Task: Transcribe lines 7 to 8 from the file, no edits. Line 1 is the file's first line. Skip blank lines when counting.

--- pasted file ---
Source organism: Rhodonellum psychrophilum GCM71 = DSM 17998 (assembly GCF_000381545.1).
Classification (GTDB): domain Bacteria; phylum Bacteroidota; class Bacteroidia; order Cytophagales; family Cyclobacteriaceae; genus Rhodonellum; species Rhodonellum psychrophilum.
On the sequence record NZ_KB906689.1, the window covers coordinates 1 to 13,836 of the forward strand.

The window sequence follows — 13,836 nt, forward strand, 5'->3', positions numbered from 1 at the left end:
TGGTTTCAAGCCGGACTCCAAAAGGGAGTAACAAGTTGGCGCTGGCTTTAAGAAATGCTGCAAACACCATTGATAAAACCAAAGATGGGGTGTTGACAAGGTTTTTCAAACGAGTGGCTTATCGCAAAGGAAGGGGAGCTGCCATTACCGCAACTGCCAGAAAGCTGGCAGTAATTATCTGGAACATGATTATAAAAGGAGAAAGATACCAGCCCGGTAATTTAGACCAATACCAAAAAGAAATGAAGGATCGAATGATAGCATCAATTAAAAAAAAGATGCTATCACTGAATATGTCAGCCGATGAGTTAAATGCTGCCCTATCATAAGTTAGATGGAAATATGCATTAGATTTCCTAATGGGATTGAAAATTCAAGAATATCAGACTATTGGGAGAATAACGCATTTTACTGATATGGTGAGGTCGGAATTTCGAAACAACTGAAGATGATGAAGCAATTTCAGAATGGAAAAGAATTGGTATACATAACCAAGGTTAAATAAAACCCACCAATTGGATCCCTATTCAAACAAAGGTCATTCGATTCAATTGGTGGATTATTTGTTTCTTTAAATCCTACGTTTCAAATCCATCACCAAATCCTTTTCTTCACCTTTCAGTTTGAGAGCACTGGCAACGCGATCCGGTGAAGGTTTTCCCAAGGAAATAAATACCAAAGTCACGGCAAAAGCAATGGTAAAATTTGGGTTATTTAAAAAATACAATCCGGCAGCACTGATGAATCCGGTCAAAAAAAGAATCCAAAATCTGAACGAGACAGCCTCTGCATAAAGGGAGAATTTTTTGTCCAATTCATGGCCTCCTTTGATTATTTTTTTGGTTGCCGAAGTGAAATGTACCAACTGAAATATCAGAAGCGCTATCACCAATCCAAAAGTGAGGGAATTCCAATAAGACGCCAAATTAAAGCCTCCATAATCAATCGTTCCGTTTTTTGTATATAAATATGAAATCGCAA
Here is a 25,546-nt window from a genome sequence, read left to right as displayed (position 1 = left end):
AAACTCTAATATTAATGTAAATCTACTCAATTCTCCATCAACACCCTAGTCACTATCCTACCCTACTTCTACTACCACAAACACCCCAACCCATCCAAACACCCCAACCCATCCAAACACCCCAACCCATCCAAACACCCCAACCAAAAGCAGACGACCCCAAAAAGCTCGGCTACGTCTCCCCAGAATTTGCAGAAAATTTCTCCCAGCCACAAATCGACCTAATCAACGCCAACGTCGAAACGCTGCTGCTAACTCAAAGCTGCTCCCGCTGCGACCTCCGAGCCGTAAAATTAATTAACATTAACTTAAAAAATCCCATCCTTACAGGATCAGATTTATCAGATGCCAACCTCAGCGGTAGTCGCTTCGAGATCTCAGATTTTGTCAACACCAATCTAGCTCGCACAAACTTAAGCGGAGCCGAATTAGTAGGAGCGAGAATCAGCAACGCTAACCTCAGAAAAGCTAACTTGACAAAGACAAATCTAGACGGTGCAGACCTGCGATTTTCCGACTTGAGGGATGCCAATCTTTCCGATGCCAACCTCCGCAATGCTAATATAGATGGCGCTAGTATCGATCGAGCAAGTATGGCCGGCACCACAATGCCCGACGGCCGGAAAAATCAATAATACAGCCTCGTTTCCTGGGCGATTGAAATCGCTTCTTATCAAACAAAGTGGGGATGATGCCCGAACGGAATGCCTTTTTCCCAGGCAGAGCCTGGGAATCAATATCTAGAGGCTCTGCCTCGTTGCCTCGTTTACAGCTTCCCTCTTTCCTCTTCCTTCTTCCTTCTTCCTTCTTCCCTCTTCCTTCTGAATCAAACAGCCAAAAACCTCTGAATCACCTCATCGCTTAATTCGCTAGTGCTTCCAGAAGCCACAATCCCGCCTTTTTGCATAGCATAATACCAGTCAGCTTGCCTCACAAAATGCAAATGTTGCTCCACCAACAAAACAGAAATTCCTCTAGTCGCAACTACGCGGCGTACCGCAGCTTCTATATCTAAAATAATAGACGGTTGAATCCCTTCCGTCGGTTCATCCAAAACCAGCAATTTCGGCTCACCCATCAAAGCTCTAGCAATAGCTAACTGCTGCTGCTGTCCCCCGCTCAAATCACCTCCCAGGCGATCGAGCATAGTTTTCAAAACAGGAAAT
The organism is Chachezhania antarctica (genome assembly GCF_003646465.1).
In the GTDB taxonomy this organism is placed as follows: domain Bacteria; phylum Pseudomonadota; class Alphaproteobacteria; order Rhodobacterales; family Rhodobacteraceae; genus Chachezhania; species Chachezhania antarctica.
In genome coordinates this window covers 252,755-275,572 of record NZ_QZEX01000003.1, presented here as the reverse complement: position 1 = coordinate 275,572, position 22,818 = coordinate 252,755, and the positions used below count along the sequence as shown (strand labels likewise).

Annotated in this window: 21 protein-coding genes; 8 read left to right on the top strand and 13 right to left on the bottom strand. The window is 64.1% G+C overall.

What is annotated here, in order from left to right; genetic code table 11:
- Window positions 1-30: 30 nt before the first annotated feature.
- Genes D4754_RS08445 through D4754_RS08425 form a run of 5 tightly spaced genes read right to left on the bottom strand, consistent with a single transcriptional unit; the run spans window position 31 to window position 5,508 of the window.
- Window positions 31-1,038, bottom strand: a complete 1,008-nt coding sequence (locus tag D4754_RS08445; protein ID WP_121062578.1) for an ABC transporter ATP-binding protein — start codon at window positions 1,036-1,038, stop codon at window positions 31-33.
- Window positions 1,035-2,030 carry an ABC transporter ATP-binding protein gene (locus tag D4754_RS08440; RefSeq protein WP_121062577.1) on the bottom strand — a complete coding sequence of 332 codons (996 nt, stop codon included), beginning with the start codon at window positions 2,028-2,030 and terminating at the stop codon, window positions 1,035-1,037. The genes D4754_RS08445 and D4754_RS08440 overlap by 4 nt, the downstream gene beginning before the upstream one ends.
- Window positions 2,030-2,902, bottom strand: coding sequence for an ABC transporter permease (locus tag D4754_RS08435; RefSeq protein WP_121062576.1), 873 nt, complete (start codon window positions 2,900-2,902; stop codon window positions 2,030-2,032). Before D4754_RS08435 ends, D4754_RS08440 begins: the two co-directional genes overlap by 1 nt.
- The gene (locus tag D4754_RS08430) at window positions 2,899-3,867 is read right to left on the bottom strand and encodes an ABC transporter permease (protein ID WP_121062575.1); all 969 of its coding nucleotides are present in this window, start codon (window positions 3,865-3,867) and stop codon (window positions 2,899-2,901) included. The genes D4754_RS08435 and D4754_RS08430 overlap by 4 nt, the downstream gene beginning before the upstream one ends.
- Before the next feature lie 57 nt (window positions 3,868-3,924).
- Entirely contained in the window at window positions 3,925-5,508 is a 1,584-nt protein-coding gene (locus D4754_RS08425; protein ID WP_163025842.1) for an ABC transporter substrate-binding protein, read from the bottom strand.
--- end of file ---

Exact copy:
AAACTCTAATATTAATGTAAATCTACTCAATTCTCCATCAACACCCTAGTCACTATCCTACCCTACTTCTACTACCACAAACACCCCAACCCATCCAAACACCCCAACCCATCCAAACACCCCAACCCATCCAAACACCCCAACCAAAAGCAGACGACCCCAAAAAGCTCGGCTACGTCTCCCCAGAATTTGCAGAAAATTTCTCCCAGCCACAAATCGACCTAATCAACGCCAACGTCGAAACGCTGCTGCTAACTCAAAGCTGCTCCCGCTGCGACCTCCGAGCCGTAAAATTAATTAACATTAACTTAAAAAATCCCATCCTTACAGGATCAGATTTATCAGATGCCAACCTCAGCGGTAGTCGCTTCGAGATCTCAGATTTTGTCAACACCAATCTAGCTCGCACAAACTTAAGCGGAGCCGAATTAGTAGGAGCGAGAATCAGCAACGCTAACCTCAGAAAAGCTAACTTGACAAAGACAAATCTAGACGGTGCAGACCTGCGATTTTCCGACTTGAGGGATGCCAATCTTTCCGATGCCAACCTCCGCAATGCTAATATAGATGGCGCTAGTATCGATCGAGCAAGTATGGCCGGCACCACAATGCCCGACGGCCGGAAAAATCAATAATACAGCCTCGTTTCCTGGGCGATTGAAATCGCTTCTTATCAAACAAAGTGGGGATGATGCCCGAACGGAATGCCTTTTTCCCAGGCAGAGCCTGGGAATCAATATCTAGAGGCTCTGCCTCGTTGCCTCGTTTACAGCTTCCCTCTTTCCTCTTCCTTCTTCCTTCTTCCTTCTTCCCTCTTCCTTCTGAATCAAACAGCCAAAAACCTCTGAATCACCTCATCGCTTAATTCGCTAGTGCTTCCAGAAGCCACAATCCCGCCTTTTTGCATAGCATAATACCAGTCAGCTTGCCTCACAAAATGCAAATGTTGCTCCACCAACAAAACAGAAATTCCTCTAGTCGCAACTACGCGGCGTACCGCAGCTTCTATATCTAAAATAATAGACGGTTGAATCCCTTCCGTCGGTTCATCCAAAACCAGCAATTTCGGCTCACCCATCAAAGCTCTAGCAATAGCTAACTGCTGCTGCTGTCCCCCGCTCAAATCACCTCCCAGGCGATCGAGCATAGTTTTCAAAACAGGAAAT
The organism is Chachezhania antarctica (genome assembly GCF_003646465.1).